Student Suspended for Requesting Instruction in English, Sues College
Fifty-year-old student Terri Bennett is suing Pima Community College (PCC) in Pima County, Arizona for allegedly labeling her a "bigot" and suspending her from school for asking if her nursing studies curriculum could be taught in English to make it easier to learn.
According Bennett's legal complaint, she started nursing classes at PCC in January 2013. During classroom hours, she and her fellow students were divided up into smaller groups, and she was "the only first-language English speaker" in her group. The other students in her group "spoke primarily in Spanish."
The students were asked to fill out class evaluations in March and were told their answers would remain anonymous. Thus, Bennett indicated on her evaluation she would prefer "there were no Spanish in the classroom."
During another class, Bennett stated shortly after turning in her evaluation, Spanish was used so heavily in the classroom that she said she could not "concentrate." By April 3, Bennett claimed her learning environment was so challenging that she "followed PCC procedures and requested an interview with the Director of the Nursing Program."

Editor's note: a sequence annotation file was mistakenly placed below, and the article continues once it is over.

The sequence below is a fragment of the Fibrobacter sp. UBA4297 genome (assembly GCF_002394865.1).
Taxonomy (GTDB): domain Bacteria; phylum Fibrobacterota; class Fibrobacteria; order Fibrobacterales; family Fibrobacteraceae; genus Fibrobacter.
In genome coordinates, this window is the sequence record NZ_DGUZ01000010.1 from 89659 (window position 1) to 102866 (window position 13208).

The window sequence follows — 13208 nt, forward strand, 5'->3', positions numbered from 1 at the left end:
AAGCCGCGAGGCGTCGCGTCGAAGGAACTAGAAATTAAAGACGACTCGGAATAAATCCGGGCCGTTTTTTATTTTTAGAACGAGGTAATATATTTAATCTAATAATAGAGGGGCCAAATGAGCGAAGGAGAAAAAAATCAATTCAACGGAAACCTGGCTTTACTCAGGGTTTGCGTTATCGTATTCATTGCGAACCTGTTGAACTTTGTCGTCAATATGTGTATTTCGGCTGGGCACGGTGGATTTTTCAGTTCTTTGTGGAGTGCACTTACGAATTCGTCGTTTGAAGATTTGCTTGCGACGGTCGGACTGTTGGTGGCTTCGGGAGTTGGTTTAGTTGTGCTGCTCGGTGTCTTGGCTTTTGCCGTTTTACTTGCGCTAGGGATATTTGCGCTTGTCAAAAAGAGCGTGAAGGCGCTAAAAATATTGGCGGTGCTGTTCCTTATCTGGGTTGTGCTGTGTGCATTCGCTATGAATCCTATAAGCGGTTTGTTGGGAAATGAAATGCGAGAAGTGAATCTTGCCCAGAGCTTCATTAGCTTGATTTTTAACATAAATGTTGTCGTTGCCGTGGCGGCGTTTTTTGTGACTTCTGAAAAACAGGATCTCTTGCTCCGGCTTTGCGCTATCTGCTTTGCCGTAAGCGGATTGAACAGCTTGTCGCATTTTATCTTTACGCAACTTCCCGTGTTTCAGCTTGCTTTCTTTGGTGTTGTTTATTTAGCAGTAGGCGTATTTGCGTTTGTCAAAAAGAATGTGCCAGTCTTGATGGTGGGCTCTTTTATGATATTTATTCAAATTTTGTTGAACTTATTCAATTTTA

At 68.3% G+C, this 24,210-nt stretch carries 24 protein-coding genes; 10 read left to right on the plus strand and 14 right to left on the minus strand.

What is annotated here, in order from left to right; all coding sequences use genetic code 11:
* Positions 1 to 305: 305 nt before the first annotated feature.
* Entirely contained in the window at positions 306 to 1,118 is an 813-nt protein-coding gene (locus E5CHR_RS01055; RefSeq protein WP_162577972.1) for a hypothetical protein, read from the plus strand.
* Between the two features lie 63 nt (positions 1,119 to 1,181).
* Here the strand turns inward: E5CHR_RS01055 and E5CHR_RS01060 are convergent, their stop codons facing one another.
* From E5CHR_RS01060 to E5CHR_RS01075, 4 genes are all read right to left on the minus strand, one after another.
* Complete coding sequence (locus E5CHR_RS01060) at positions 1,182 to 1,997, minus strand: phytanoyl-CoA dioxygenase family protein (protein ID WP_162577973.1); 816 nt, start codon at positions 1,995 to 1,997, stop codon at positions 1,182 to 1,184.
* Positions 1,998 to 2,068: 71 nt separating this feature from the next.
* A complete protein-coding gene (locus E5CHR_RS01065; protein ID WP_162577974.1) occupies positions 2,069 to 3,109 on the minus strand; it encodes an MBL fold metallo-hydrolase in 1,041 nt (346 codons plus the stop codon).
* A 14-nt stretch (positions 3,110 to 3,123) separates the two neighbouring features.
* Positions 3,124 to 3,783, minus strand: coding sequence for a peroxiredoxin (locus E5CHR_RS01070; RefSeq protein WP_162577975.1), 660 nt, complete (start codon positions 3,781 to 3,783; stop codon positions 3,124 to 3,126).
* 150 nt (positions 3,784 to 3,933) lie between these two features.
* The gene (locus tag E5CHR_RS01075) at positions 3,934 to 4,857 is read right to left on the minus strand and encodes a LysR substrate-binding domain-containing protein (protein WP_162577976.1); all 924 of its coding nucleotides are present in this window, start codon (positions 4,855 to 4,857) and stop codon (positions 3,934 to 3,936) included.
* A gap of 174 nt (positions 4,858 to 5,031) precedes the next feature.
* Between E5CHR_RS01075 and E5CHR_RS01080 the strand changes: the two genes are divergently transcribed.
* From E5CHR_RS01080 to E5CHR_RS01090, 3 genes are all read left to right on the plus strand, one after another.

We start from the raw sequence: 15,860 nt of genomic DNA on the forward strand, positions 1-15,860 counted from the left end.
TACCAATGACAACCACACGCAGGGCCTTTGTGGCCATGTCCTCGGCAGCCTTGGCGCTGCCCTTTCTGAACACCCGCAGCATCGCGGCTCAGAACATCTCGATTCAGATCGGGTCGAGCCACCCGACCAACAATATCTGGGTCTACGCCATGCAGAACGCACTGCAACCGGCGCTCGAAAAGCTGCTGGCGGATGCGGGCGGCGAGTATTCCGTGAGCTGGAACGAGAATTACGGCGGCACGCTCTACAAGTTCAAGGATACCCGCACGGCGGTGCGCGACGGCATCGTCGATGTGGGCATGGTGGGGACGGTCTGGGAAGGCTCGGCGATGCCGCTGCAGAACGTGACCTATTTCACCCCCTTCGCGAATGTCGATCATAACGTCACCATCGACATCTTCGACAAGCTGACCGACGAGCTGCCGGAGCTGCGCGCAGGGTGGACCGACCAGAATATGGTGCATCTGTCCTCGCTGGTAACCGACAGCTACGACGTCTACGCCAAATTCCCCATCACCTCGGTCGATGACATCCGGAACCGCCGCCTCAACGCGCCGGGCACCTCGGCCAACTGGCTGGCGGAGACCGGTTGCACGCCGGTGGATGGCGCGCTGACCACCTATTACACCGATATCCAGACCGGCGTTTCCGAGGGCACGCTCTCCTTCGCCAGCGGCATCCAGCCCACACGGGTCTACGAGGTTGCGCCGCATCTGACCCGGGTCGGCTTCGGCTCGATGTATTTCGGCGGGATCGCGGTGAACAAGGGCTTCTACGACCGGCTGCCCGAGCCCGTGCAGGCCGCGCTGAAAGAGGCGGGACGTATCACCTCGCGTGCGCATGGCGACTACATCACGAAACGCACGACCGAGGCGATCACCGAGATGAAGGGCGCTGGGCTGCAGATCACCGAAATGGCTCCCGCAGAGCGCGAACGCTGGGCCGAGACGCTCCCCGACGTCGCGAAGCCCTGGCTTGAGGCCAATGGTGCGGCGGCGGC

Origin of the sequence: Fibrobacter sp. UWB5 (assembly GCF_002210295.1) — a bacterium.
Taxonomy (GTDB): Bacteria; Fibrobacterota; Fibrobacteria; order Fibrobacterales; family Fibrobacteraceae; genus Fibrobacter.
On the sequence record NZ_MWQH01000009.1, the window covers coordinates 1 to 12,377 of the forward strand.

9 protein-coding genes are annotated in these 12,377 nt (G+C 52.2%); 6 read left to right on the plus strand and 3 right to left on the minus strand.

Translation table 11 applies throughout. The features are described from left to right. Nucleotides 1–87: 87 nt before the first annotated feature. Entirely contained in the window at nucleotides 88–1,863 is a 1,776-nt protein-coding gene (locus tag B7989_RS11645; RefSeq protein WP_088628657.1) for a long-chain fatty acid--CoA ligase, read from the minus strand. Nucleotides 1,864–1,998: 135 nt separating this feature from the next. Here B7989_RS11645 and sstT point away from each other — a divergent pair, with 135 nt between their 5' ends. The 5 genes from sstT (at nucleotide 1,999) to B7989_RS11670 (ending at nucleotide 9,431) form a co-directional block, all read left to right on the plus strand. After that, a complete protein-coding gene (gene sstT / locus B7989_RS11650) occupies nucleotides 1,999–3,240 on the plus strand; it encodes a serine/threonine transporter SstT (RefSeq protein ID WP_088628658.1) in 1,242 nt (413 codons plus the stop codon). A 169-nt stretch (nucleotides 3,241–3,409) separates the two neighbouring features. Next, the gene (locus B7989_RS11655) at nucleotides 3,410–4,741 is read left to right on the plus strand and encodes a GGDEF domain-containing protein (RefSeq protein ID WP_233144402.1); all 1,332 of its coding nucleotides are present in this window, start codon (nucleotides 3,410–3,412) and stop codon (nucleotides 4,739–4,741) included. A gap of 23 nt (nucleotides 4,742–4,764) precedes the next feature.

Bennett's complaint alleges that, after she told nursing director David Kutzler of her struggles, he accused her of "discriminating against Mexican-Americans" and of being a "bigot and a bitch."
The next day, April 4, Bennett was summoned to a broader meeting of PCC staff where she was allegedly told she was "discriminating" and that she would "not get a job" even if she finished her degree. Kutzler allegedly took part in this meeting as well, confronting Bennett with her "anonymous" class evaluation.
On April 15, Bennett was given a routine progress report in which she was accused of having "ineffective communication skills." On April 22, security personnel were waiting for her when she arrived at school; she was suspended and reportedly "instructed to leave campus immediately."
She was given a letter saying her suspension was based on charges that her "presence on College property [posed] a significant risk of disruption of educational activities" and that she "engaged in discriminatory conduct," among other charges.
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